Long-term health care products are evolving quickly, in some cases being combined with annuities or life insurance policies, and advisors need to keep up with the changes, says one consultant.

“Financial advisors need to start the conversation about long-term care with their clients and then go to experts for the details,” says Deb Newman, founder of Newman Long Term Care and former chair of the board of directors of the LIFE Foundation.

Long-term health care costs are the biggest unfunded risk in retirement, partially because traditional policies have gotten more and more expensive, she says.  Anyone who reaches age 65 has a 70 percent chance of needing long-term care eventually, Newman says.

Numerous hybrid products have been introduced and more will be developed as the need grows, Newman says. The variety, however, iis confusing  consumers and advisors.

In addition to the traditional long-term care insurance policies that stand alone and provide coverage for a monthly premium, hybrid policies, also known as linked benefits, have been developed.

Single premium life insurance policies can have long-term health care coverage written into them. A 65-year-old man might pay $90,000 for a life insurance policy that pays a mofrdy $120,000 death benefit. But the policy will include long-term care coverage that pays up to $240,000 at $5,000 a month, explains Newman.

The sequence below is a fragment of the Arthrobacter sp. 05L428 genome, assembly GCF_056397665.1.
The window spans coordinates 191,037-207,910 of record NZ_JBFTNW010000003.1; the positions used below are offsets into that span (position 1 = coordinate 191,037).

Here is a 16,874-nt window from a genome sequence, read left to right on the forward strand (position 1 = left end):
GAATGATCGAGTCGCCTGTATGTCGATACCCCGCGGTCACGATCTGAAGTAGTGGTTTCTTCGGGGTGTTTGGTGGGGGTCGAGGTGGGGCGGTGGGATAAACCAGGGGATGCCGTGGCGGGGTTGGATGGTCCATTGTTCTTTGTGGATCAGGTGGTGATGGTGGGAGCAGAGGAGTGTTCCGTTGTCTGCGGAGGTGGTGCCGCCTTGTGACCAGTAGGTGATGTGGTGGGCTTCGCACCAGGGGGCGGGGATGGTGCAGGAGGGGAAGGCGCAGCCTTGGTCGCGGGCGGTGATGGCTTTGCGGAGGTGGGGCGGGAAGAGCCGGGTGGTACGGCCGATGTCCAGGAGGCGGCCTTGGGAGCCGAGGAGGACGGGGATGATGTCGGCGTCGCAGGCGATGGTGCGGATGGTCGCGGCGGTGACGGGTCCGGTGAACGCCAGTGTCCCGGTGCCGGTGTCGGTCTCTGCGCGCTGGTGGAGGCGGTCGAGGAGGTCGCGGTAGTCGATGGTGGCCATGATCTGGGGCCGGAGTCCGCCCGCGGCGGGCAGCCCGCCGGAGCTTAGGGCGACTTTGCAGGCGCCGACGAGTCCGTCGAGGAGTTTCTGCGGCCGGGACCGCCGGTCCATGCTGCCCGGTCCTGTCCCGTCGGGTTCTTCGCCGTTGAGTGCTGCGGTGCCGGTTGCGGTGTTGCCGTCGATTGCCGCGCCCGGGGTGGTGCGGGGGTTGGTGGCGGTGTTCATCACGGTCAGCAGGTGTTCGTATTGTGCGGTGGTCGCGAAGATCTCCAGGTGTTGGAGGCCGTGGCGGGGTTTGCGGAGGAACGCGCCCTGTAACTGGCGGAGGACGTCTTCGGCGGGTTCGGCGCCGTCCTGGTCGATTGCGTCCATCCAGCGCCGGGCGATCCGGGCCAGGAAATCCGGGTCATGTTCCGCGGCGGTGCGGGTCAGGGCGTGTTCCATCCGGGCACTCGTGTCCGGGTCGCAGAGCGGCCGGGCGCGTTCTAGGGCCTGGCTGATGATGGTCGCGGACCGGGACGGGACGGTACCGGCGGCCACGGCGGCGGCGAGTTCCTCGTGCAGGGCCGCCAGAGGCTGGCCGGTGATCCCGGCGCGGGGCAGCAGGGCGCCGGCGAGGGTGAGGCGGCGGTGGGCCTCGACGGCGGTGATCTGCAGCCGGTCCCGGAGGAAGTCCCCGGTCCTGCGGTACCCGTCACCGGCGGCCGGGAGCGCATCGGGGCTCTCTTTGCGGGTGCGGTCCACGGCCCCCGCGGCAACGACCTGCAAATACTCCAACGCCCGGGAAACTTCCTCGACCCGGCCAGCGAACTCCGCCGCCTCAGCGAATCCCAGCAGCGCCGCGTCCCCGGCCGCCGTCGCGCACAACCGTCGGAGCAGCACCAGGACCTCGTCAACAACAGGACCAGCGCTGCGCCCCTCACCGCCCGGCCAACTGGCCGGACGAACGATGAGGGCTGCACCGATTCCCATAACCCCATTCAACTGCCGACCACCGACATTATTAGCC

Another linked product is an annuity with long-term health care coverage.  Sometimes a person has an old life insurance policy that is no longer needed. The money can be transferred to an annuity with a long-term care rider, she says.

“The advisor can look at the entire portfolio and will know if there is money that is not needed for retirement income that can be converted to some type of long-term care coverage,” she says.

A method of making long-term care more affordable is to alter the inflation coverage. If the policy provides for a lower percentage to compensate for inflation it will be cheaper. “It means less coverage when you need it, but it makes the policy more affordable,” Newman says. A top-of-the-line traditional policy now can run $7,000 a year.

“One of the challenges is to get advisors to discuss the subject. Their clients do not want to talk about dying, becoming disabled or living too long. But long-term care coverage is not just a financial issue,” Newman says. “Having coverage provides peace of mind.”

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